Provoked by a sense of purpose Lydia’s gait lightened as she climbed the mountain path to the temple.  Lydia sensed that she had become a nexus of powers that expressed themselves through a human life.  Challenging; confusing and possibly crazy making while being inspiring and intriguing. It was on her walk up the mountain to the temple with her head covered by a white sheer headscarf and a turquoise skirt she could feel the force settle on her head like a sparrow on an olive branch.   It was weird the first time it happened.  When Lydia asked, Dimitra had no idea about any sensation of attendance of higher forces.

The day before she is to provide prophecy Lydia feels the power of the office of Oracle settle in her body.  She eats a small bowl of vegetable broth and drinks water with lemon the rest of the day.   As dusk would succumb to evening she would sit in her small room looking out her window above the neighbour’s roof and into the sky.  When she lay down to sleep she felt received by a benevolent force that rejuvenated her.  She was learning this was the attendance of what was called the power of Apollo.

In the temple, Lydia had placed a piece of amethyst crystal in a tiny accidental niche in the wall in the rear porch where the air stayed cool. It was a gift from cousin Jonas and  not something Lydia could afford to replace.   In the morning Lydia trained herself to inhale and exhale along the lines of her connection to the amethyst in the temple. She would breathe in the immense sky then, in her mind; walk to the temple picking up the wafts of myrrh before arriving, feeling her fingertips running over the dimpled limestone columns.

On these vision walks in her mind, she was discovering that the Pythia’s role was more of a healer than a diviner.  It was the healing guidance she offered that made people think she knew the future.  She knew that if you had issues with uric acid then juniper berries would help flush it out.  She knew that the incense could be used for much more than just bathing the supplicants in dramatic clouds of smoke; it had the capacity to elevate the atmosphere into a higher realm of awareness.  

Lydia was not popular because she didn’t require the service of the priests to translate her prophecies because she did not spout trance induced Gibberish.  Using her powers of observation plus her instinct Lydia promoted clarity and well being by applying two of the three Delphic maxims: Know thyself paired with nothing in excess.  Her straightforward manner angered the priests because it lacked mystique; it had a way of clearing mental fog with belief in oneself. The priests banked on that fog and people relinquishing their belief to the translation abilities of the priests.

Whereas the Priestess Pythia was portrayed as a beacon of serenity behind the scenes there was a lot of infighting.  Lydia argued with the other two because they insisted they had to wait 7 days after the new moon before they could offer prophecy.  Lydia explained that the point was to be clean, both the Pythia and the supplicant.  That is why she had designed a 3-day retreat for the supplicants as opposed to the bacchanalia of Dimitra and Nicola.  The retreat was only to include fresh fish from the gulf and water from the spring.  Likewise it was the woman who would, once cleansed by the moon, be ready to receive, grasp and deliver the message of the gods.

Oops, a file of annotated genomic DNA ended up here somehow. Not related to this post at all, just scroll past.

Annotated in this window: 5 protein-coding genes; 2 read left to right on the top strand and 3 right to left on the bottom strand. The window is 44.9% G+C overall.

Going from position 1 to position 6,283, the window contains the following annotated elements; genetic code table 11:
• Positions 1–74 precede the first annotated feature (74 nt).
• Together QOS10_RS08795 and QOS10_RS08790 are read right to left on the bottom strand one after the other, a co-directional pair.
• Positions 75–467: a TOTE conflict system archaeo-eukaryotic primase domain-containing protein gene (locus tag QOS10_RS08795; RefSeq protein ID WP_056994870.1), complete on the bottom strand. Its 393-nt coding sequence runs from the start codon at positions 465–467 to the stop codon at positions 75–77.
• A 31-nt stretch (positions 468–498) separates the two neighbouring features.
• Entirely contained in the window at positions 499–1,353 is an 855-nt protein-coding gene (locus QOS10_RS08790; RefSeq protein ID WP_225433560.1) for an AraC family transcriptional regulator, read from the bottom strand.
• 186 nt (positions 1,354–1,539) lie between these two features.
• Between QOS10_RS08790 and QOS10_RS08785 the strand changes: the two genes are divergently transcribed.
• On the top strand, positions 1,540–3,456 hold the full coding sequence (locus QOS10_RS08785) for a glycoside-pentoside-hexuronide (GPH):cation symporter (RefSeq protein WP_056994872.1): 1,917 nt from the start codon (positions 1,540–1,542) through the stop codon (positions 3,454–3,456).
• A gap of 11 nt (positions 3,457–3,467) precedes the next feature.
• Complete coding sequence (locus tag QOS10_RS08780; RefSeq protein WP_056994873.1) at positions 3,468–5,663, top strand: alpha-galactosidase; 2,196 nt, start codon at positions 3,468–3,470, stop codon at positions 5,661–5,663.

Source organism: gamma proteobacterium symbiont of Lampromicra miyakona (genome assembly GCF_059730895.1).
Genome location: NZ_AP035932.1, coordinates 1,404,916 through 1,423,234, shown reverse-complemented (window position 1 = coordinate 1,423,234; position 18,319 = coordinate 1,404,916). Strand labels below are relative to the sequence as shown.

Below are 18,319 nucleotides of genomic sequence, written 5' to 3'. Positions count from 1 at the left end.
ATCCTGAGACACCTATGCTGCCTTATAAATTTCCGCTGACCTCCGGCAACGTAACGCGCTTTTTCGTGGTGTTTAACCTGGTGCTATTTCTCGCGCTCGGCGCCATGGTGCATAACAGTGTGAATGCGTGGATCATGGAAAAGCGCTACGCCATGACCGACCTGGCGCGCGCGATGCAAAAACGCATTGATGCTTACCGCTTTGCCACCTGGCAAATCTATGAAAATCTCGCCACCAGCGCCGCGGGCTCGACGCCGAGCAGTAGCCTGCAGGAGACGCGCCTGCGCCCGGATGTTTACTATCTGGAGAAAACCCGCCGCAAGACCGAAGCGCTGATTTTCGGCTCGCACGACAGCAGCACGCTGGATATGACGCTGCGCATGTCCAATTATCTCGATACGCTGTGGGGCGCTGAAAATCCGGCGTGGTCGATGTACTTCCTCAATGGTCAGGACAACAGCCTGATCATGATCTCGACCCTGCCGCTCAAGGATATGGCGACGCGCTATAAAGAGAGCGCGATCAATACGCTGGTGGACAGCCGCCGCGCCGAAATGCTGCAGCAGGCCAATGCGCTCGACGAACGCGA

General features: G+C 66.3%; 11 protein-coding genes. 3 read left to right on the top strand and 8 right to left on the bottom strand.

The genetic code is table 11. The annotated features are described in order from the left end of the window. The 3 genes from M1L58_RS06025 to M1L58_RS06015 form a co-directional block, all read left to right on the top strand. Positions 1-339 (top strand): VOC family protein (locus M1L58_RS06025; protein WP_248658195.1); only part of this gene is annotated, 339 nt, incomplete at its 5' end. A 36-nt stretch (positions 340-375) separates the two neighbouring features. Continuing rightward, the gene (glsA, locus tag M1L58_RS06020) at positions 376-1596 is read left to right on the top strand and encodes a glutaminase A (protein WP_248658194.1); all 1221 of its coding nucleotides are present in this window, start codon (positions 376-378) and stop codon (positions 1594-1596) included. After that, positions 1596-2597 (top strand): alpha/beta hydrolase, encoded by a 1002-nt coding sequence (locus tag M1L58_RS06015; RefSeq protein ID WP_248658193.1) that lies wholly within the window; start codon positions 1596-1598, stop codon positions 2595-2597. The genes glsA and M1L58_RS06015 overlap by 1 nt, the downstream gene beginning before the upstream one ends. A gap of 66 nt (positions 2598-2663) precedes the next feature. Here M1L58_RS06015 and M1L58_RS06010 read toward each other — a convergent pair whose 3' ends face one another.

The priests knew that Lydia was very well prepared for the role of Pythia.  Much more so than the current two that were neither experienced or perceptive.  Lydia’s sincerity jeopardised their business model.   The Castalian spring was well known and had many visitors even before the reputation of the Pythia grew.  There were important visitors from afar bringing gifts and wealth. The priests didn’t want their status or their economy to be diverted.  With international fame the energy of the place was more about the buzz of commerce than the connection with Gaia.  

Lydia wanted the opposite to happen – she wanted a thriving community based around listening to the Oracle – even if it wasn’t her because she knew there could be somebody much better than her at connecting with the air of Apollo.  Someone who is fresh as the vapour from the spring yet as wise as emanation of the rocks. 

Tobias agreed to help her decorate the temple in a manner that would be pleasing to the attendance of Oracle energies.  He was happy to support Lydia but also wanted to get on with their life as a family.  They had a sincere love that their parents remarked on but the family growth was stalled.  First it was because Tobias went to war but that was 4 years ago now.  When he returned home he discovered Lydia had left on a trip with her dad’s cousin Jonas to Italy. This was quite unusual for a woman at the time but not unexpected of Lydia.

It was the sound of how he inhaled that said it was over.  Which was no surprise.  But it wasn’t fair.  Lydia knew that she could be The Pythia and a wife and a mother.  She knows it.   It was heartbreaking.  Like this moment now with Tobias.  She loved him and she knew he loved her but she couldn’t let go of the Pythia. It was more her than she was herself if that made any sense.  Lydia said it was her duty to her lineage, her land, to be The Pythia. 

Lydia’s father could not understand why Lydia didn’t marry Tobias when he was ready to make a life with her.  Lydia’s mother who knows how to deal with her dad and chose her moments when his point of view needed adjusting.  This was one of those times.  She stood up and he sat down.  No words were spoken.  He was glad because he had no idea what to do next. 

Within a year Tobias would be a happy husband and a satisfied father.  He would make his father so proud by marching off to fight for the Spartan Alliance in the battle of Marathon.  He would make his wife distraught by not coming back.